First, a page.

T Nation

Bench Press Strength

Hey guys,

Since I’ve been around T-Nation my physique has improved leaps and bounds. But one thing has not moved much over these years.
My bench press. Don’t get me wrong Its not about ego for me, but while everything else moves forward my bench has stayed at 225(not great I know). Its up from 205 three years ago but has been stuck for awhile now.

My question is this, do you guys have a program or any ideas for me to break out of this. Usually on chest day I do flat b, incline b, weighted dips and incline flys. I usually finish with some pushups.

Anything you have helps…

Douce19

Well… how much have your other lifts improved? Try using dumbbells, and make sure you’re eating enough to sustain growth and repair for your body.

I wouldn’t worry too much about anything exotic like chains, bands, board-presses, or anything like that. Maybe try Bill Starr’s 5X5 with dumbbell bench.

If all else fails, squats and milk.

You don’t need to blow up your whole program, just tweek it a bit. Flip flop some of your exercises, such as:

A. Incline bench
B. Flat bench
C. Flies
D. Dips

What rep ranges do you do? 3-5? 6-8? Singles?

Whatever it is, switch it up.

Do you go to failure on every set? If so, you may be burnt out a bit. Leave a rep or two in the tank for a few weeks while doing the other things listed, and then retest.

People normally get stuck at that weight…and at 315…it seems every set of plates ppl get stuck

try a PL program. DB presses to build up stabilizer muscles. Low rep work. There are TONS of bench pressing programs. I used Sheiko and it helped me. 5x5 is good. Just look around there tons…

The info and advice already posted is excellent. I’m curious though if maybe tricep strength isn’t maybe the weak link? What does your military press look like? My bench sucks and it probably always will(tall guy here)but overhead pressing did wonders for my bench.

I would look into:
overhead pressing variations
close grip decline barbell bench
weighted dips

And if you are like me and have arms that resemble Jack Skellington’s, that Football bar from todays Question of Strength is probably a bright spot in your future. I know I’m seriously thinking about whipping out the plastic for one.

When I used to play football, the max bench press was just as important as the max squat and power clean for indicating ones strength. When I needed to give my bench press a large jump I focused on low reps with a weight that I definitely could not lift by myself.

For example, my senior year of high school I could do a few reps at 300 lbs., so I loaded the bar with around 335 lbs. and focused solely on the negative. I would lower it slow and controlled for about 6 seconds, then a spotter that I could trust (my dad) would help me just enough to get the weight back up.

It’s pretty hardcore and tore my chest to shreds, but it got my 315 lbs. max to 365 lbs. in about 3 months. I also built some impressive and overdeveloped front delts from this method.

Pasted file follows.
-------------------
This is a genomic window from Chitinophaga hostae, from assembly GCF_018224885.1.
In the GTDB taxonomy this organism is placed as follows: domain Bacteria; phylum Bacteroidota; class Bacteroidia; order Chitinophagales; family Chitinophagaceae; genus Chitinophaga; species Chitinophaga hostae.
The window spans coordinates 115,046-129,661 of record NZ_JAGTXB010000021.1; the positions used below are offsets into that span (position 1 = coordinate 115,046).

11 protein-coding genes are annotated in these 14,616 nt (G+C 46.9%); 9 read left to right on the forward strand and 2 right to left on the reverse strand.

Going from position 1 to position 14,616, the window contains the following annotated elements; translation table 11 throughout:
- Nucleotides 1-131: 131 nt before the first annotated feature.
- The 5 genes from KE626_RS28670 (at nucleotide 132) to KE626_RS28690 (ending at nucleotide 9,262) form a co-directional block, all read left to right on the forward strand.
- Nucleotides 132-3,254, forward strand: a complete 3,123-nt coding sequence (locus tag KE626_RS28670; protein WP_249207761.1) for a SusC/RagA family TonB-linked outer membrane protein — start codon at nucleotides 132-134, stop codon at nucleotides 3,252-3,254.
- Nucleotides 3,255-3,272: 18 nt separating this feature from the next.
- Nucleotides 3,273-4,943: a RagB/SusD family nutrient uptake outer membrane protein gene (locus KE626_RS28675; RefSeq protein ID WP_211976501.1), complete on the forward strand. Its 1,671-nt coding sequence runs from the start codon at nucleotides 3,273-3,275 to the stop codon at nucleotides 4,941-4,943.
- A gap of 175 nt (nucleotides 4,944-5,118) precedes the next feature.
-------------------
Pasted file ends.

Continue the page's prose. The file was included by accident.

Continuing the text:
Obviously, I would advise not doing this if you don’t have someone that you can trust with your life to spot you. Asking some random Joe doing bicep curls to help spot you is a recipe for disaster.

As most mentionned, vary your parameters.

If you use always have grip inside the rings, try hands outside the rings, this helped me a lot earlier this year. It completely destroyed the sticky point I had at sternum level.

Try decline bench to take deltoids out of the motion and focus on pectoral recruitment, which transfers to flat bench.

Vary rep range, but if your goal is to increase your 1RM, stick to singles, doubles and triples.

No need to do astronomic volume either, you could do only 5X3 during one session, but do that 3 times a week.

All the tips hear are good but I’m going to go against the grain.
You seem to have alot of exercises for chest.
Stop doing so much
If you want to improve your bench, do bench. If you want to improve your 1RM do low reps.
I’ve just added 10 kg in a month after being stuck for a ages.

Once a week on chest day I would start with 70% of my 1RM and do six reps then keep increasing the weight and do as many reps as felt easy (less than 6 tho, stop when you slow down)
On the 3rd or forth set I put on my heaviest weight and do as many reps as I could without going to failure, then do the same for another set or two.If I got 3 reps I’d put up the weight 5kg for the next set.

Rest around 3 to 4 mins between sets.
I would only do ONE other chest exercise on your bench day, and keep it heavy for low reps.
I also did 5 sets at 6 reps of light weight (70% 1rm) bench on another day in the week. Moderate speed lowering but as fast as you can pushing the bar up. This is to increase your power and also adds more frequency without overtraining. I think the light day was the key for me.

Its simple basic stuff but if your not already doing something similar, it will work wonders.

Why didn’t you post this in the Strength Sports forum?

  1. Train the hell out of your triceps with low reps and lots of sets; and

  2. check your structural balance (see Poliquin’s article on this site called “Structural Balance”). In particular, a weakness in the lower traps will prevent good increases in bench press strength by neurally inhibiting the pressing muscles to prevent injury

Focus on strentghening the external rotators of humerus since they have great impact on horizontal pressing movements.

Generally rotate set-rep-schemes so your neural drive don’t get trashed by empowering the same HTMU motor units.